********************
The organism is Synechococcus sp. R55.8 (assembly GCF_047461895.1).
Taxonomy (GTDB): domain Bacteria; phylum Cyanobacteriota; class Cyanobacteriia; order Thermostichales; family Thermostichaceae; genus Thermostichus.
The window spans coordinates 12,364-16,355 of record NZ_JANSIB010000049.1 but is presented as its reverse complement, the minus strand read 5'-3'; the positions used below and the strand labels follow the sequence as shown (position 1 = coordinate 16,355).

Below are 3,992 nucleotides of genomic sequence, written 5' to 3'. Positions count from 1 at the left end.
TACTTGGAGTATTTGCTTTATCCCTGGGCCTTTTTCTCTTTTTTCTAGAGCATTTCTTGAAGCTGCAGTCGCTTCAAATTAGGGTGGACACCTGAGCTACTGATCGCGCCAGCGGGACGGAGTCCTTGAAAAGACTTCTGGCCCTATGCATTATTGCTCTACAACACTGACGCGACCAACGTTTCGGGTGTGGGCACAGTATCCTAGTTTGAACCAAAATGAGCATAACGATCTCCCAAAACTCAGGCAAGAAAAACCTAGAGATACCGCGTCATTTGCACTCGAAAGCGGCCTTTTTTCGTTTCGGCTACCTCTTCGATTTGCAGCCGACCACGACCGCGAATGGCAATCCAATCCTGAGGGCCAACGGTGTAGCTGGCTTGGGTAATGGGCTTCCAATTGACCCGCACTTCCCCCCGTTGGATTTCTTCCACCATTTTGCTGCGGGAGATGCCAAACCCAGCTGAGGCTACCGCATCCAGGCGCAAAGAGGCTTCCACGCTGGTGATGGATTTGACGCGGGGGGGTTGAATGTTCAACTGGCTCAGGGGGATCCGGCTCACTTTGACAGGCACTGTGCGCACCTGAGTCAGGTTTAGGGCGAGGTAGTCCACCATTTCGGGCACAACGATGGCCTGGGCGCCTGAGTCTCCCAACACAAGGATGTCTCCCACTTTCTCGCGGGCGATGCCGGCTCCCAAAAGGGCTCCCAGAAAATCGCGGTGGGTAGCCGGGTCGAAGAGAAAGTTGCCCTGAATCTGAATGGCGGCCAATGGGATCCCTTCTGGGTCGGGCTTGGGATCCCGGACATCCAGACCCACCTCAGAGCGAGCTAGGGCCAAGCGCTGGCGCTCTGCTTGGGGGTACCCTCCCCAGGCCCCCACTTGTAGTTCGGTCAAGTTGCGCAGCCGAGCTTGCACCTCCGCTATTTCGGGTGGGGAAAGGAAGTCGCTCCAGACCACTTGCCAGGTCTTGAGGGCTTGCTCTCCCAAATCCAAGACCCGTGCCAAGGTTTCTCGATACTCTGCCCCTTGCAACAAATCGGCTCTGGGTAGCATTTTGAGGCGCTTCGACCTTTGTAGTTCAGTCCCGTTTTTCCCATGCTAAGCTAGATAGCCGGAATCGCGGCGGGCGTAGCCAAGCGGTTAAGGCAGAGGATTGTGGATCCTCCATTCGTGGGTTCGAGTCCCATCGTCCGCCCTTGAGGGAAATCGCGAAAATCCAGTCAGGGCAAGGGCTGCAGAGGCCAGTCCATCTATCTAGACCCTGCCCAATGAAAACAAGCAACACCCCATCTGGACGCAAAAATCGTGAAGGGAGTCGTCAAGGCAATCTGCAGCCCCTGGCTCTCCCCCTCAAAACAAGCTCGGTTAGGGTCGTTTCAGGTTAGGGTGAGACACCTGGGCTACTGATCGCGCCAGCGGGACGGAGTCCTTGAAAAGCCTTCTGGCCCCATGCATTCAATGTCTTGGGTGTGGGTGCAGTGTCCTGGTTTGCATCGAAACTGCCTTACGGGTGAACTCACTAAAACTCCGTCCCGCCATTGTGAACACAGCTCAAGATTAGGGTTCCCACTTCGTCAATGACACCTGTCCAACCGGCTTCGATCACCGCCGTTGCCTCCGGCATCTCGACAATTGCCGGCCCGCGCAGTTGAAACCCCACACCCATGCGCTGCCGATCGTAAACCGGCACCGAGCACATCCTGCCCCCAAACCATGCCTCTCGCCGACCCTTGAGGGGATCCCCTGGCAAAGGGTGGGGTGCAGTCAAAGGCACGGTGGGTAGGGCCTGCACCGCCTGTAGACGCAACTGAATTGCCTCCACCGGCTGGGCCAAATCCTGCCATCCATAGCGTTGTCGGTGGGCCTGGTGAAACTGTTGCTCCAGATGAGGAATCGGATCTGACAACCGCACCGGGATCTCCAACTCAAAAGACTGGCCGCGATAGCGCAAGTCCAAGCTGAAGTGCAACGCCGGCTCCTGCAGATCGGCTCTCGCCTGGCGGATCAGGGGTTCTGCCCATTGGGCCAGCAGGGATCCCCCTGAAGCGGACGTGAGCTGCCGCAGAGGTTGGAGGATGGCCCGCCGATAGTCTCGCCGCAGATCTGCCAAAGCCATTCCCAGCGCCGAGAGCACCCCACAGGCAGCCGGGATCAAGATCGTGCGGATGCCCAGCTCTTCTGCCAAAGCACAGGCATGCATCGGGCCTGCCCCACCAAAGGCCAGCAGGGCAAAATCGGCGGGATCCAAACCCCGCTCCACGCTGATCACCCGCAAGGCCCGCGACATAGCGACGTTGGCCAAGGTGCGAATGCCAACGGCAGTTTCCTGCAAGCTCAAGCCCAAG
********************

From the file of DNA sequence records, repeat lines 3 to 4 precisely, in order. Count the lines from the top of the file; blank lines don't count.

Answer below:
The window spans coordinates 12,364-16,355 of record NZ_JANSIB010000049.1 but is presented as its reverse complement, the minus strand read 5'-3'; the positions used below and the strand labels follow the sequence as shown (position 1 = coordinate 16,355).

Below are 3,992 nucleotides of genomic sequence, written 5' to 3'. Positions count from 1 at the left end.